It was a creditable effort to redress the balance a bit in his favour. Both the invasion of Khafji and the Scud attack on Israel can be seen as attempts to provoke the start of a ground war on terms of his own choosing, i.e., before the Coalition forces had fully lumbered into their desired state of readiness.
Not a bad line of thought on Saddam's part, because it was indeed only after more than a month of offensive air operations Jan-Feb 1991 that Norman Schwarzkopf felt ready to pull the trigger on the ground war. And the onset of hotter weather - not to mention political impatience - was giving his vast, unwieldy logistical undertaking as much of a hurry-up as could possibly be imagined. So, yes, the Coalition might have been thrown off kilter if Saddam's surprises had provoked ill-prepared ground operations ... and heavy casualties ... and adverse public reaction ...
Regrettably, the Scud aspects of Desert Storm (and after) are one area where I can't recount everything I know. However, there are still several interesting aspects that don't stray too far from what's in the public domain if you know where to look. (Hint: the fulsome websites of the US military and CIA, where paranoia about the past is not much in evidence.)
Firstly, we knew what we were worried about and had established a very excellent monitoring system that gave us real-time 'Scud Alerts' - real-time notification of missile launches, and very fast (and accurate) calculations on the trajectory and predicted target. Such was the state of development of satellite TV at the time, spookily we could often tune in to live broadcasts from Israel and watch the buggers landing, as it happened.
We therefore instantly knew that Israel was a primary strategic target. (Other Scuds landed on Saudi targets, too.) We also had rather good coverage of the whole region, of course** and immediately noticed Something Else. Upon the Scuds hitting home, some 50-60 Israeli aircraft took to the skies. And you didn't need to be a genius to guess what some of them were carrying under the fuselage. On the one hand, they would have wanted to keep their weaponry safely off the ground. On the other, they may well have decided to deploy said weaponry somewhat further to the east ...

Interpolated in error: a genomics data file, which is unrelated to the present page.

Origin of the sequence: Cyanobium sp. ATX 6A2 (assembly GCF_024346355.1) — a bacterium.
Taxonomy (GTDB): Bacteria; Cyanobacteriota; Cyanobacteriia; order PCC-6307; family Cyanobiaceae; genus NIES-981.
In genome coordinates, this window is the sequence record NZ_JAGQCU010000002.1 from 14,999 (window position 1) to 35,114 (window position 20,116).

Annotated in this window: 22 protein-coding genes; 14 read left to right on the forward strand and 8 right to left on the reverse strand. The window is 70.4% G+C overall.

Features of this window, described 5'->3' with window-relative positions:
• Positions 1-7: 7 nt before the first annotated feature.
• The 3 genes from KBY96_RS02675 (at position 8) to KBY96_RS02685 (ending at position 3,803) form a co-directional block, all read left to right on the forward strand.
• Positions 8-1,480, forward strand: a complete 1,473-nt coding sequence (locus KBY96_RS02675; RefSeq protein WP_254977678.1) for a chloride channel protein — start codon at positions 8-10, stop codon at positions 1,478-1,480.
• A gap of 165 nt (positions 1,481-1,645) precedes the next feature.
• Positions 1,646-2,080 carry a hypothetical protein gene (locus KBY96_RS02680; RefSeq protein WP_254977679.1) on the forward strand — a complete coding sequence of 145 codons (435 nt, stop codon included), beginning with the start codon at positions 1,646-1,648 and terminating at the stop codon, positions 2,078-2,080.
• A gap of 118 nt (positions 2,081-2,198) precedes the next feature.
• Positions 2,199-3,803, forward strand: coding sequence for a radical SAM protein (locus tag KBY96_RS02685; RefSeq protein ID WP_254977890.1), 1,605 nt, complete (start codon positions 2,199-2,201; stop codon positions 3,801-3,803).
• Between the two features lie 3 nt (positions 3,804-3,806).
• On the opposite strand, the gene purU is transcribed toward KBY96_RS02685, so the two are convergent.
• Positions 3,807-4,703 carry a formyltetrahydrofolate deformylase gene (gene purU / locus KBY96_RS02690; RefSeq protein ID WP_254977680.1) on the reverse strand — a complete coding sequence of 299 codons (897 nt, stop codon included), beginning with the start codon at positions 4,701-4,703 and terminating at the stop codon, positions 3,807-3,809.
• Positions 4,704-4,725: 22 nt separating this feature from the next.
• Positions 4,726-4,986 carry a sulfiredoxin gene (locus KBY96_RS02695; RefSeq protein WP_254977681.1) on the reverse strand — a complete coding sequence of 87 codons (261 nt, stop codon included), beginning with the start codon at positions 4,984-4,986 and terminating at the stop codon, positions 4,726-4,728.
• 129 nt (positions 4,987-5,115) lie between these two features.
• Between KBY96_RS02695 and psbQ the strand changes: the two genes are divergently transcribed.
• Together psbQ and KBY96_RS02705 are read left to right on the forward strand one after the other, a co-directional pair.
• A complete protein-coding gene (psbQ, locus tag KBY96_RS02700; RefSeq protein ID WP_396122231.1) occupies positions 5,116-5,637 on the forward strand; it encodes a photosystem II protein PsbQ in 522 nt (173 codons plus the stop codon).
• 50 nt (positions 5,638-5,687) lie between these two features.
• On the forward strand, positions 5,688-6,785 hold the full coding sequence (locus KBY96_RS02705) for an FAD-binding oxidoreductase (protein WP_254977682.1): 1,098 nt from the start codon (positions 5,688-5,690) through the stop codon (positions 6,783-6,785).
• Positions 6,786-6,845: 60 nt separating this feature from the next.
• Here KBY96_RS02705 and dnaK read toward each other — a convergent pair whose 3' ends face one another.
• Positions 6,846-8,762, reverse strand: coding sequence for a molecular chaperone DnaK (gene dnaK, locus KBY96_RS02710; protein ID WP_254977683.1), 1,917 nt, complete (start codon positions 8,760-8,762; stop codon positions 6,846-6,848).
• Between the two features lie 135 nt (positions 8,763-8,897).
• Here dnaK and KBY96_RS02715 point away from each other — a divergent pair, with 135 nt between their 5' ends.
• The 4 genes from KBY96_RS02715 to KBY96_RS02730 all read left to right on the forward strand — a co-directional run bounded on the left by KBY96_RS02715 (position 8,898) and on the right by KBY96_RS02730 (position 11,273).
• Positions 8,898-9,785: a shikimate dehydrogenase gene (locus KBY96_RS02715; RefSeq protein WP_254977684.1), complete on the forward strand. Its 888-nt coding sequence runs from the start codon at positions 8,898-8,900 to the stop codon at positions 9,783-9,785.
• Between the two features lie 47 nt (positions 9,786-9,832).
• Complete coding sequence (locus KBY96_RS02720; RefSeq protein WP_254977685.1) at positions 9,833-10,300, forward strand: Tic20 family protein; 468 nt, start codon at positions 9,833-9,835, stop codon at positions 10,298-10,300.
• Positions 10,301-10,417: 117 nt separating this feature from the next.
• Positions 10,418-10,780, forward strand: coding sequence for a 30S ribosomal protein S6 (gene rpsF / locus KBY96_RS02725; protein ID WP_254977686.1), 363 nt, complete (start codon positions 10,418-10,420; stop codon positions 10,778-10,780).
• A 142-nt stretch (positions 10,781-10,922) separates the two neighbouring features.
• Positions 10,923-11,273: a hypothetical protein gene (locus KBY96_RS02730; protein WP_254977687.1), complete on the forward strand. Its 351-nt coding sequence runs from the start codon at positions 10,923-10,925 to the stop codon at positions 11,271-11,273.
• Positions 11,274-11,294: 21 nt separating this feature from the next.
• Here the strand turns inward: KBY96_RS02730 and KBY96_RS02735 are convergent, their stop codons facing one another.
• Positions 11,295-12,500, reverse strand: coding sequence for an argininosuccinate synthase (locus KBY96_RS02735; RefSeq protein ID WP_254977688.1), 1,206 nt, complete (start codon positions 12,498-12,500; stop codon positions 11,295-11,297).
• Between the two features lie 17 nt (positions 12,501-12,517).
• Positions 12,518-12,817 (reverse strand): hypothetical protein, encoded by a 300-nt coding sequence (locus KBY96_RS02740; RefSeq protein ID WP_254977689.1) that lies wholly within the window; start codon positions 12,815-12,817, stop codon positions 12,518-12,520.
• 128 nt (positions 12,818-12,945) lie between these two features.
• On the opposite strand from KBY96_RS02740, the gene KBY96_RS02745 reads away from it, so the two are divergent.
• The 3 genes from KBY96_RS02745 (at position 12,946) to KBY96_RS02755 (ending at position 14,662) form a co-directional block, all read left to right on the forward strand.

The red telephones were buzzing off their hooks. Manifestly, wise counsels prevailed, and Israel decided to take it on the chin - and not without casualties. As with several self-denying actions of both the Russians and the USA over the nuclear decades (and probably India and Pakistan, too), you have to say this speaks well for the maturity of international statesmanship when the chips are down. It's not comfortable to think what might have happened if Saddam had gone for chemical warheads.
Scud-hunting thereafter became even more of a preocupation than it had been before - which is saying something. Anyone who is interested in these things will doubtless already have read the various first hand accounts of in-country SAS operations. There was a lot more besides. How do you hide a Scud launcher? They are mobile, but really quite big. Answer: there are cunning places you can use like underneath bridges over roads. Also, Iraq itself is really quite big, too. And, as mentioned before, even if you've spotted something on a satellite image, in those days the 100% computerised, 100% accurate locational techniques we now enjoy were not available.
We definitely didn't find them all during the 1991 conflict itself (though we did find all the superguns - a tale for another day). The Scud story, of course, moves seamlessly on from Desert Storm into Operation Rockingham, and thence into the whole WMD saga that still rumbles to this very day.
** As often mentioned hereabouts, the significance of Cyprus to UK foreign policy cannot be overstated